In an effort to thwart informers, and, indeed, the Volunteers' own leader, early in April Pearse issued orders for 3 days of 'parades and manoeuvres' by the Volunteers for Easter Sunday (which he had the authority to do, as Director of Organization). The idea was that the true republicans with the organization (particularly IRB members) would know exactly what this meant, while men such as MacNeill and the British authorities in Dublin Castle would take it at face value. Of course this was too much to hope for, and MacNeill soon got wind of what was afoot and threatened to 'do everything possible short of phoning Dublin Castle' to prevent the rising. Although he was briefly convinced to go along with some sort of action when MacDermott revealed to him that a shipment of German arms was about to land in County Kerry, planned by the IRB in conjunction with Sir Roger Casement (who ironically had just landed in Ireland in an effort to stop the rising), the following day MacNeill reverted to his original position when he found out the shipment was scuttled. With the aid of his cohorts of like mind, notably Bulmer Hobson and The O'Rahilly, he issued a countermand to all Volunteers, canceling all actions for Sunday. This only succeeded in putting the rising off for a day, although it greatly reduced the number of men who turned out.

The Rising

The plan, largely devised by Plunkett (and apparently very similar to a plan worked out independently by Connolly), was to seize strategic buildings throughout Dublin in order to cordon off the city, and resist the inevitable attack by the British army. If successful, the plan would have left the rebels holding a compact area of central Dublin, roughly bounded by the canals and the circular roads. However, this would have required more men than the 1250 or so who were actually mobilised. As a result, the rebels left several key points within the city, notably Dublin Castle and Trinity College, in British hands, meaning that their own forces were separated from each other. This in effect doomed the rebel positions to be isolated and taken one after the other.

The Volunteer's Dublin division had been organized into 4 battalions, each under a commandant who the IRB made sure were loyal to them. A makeshift 5th battalion was put together from parts of the others, and with the aid of the ICA. This was the battalion of the headquarters at the General Post Office, and included the President and Commander-in-Chief, Pearse, the commander of the Dublin division, Connolly, as well as Clarke, MacDermott, Plunkett, and a young captain named Michael Collins. Meanwhile the 1st battalion under Commandant Ned Daly seized the Four Courts and areas to the northwest, the 2nd battalion under Thomas MacDonagh established itself at Jacob's Biscuit Factory, south of city center, in the east Commandant Eamon de Valera commanded the 3rd battalion at Boland's Bakery, and Ceannt's 4th battalion took the workhouse known as the South Dublin Union to the southwest. Members of the ICA also commandeered St. Stephen's Green and Dublin's City Hall. The breakdown of law and order that accompanied the rebellion was marked by widespread looting, as Dublin's slum population ransacked the city's shops. Ideological tensions came to the fore when a Volunteer officer gave an order to shoot looters, only to be angrily countermanded by James Connolly.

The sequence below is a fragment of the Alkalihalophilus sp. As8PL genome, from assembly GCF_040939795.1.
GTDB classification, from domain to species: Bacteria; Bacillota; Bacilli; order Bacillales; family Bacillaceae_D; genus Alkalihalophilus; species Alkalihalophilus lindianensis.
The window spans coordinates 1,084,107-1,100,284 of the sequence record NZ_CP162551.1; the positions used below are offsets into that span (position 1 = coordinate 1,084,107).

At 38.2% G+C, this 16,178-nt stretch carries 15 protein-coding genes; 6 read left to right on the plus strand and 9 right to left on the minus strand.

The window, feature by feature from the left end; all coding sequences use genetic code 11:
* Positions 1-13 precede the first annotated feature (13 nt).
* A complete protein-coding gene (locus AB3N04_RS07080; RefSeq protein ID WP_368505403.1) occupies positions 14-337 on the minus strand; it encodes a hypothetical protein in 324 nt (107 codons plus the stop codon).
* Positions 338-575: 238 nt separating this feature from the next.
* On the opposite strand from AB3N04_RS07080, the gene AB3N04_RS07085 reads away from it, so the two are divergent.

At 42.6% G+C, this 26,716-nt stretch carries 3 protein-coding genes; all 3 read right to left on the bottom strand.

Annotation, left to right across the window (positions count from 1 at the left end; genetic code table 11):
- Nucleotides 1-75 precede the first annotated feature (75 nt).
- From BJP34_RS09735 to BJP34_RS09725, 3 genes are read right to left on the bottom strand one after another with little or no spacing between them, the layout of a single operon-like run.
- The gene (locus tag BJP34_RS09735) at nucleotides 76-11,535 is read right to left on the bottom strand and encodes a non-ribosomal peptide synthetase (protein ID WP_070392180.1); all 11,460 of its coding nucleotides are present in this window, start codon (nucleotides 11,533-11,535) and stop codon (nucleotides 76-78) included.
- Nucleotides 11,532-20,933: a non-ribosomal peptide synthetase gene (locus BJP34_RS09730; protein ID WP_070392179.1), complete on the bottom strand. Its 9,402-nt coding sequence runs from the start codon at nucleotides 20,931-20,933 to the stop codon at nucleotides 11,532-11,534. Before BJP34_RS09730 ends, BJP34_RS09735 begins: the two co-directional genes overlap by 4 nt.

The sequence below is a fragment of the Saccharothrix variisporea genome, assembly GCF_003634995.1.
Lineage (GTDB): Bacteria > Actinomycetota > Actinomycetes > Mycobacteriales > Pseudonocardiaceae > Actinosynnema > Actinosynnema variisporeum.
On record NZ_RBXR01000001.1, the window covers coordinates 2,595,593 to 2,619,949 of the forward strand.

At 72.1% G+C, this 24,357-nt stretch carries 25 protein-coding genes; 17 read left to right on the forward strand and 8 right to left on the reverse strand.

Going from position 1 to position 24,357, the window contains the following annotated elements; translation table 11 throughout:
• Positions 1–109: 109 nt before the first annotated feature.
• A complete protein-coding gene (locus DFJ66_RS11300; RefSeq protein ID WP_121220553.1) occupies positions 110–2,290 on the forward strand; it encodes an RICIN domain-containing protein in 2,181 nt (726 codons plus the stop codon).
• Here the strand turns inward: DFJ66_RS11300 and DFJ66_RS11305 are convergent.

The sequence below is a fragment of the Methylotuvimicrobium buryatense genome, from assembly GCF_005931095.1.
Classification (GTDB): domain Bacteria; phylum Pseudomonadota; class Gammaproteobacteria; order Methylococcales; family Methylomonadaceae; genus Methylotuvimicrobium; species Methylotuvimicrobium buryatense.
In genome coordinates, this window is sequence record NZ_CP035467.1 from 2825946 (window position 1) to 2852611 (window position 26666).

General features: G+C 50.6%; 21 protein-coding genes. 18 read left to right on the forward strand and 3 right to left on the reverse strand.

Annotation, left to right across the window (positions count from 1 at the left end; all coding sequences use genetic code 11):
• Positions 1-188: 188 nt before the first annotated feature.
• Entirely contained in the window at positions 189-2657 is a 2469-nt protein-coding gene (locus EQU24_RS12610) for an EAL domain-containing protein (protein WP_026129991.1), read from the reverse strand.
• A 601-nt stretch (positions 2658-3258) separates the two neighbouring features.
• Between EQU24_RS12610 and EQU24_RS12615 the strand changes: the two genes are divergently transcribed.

As MacNeill's countermand basically prevented all areas outside of Dublin from rising, the command of all active rebels fell under Connolly, who some say had the best tactical mind of the group. After being badly wounded, Connolly was still able to command by having himself moved around on a bed. (Although he had the dubious achievement of insisting that a capitalist government would never use artillery against their own property. It took the British less than 48 hours to prove him wrong.) The British worked slowly, unsure of how many they were up against, and put their efforts into securing the approaches to Dublin Castle and isolating the headquarters at the GPO, before the gunboat Helga shelled large parts of the city and burned much of it down. (The first building shelled was Liberty Hall, which ironically had been abandoned since the beginning of the Rising.)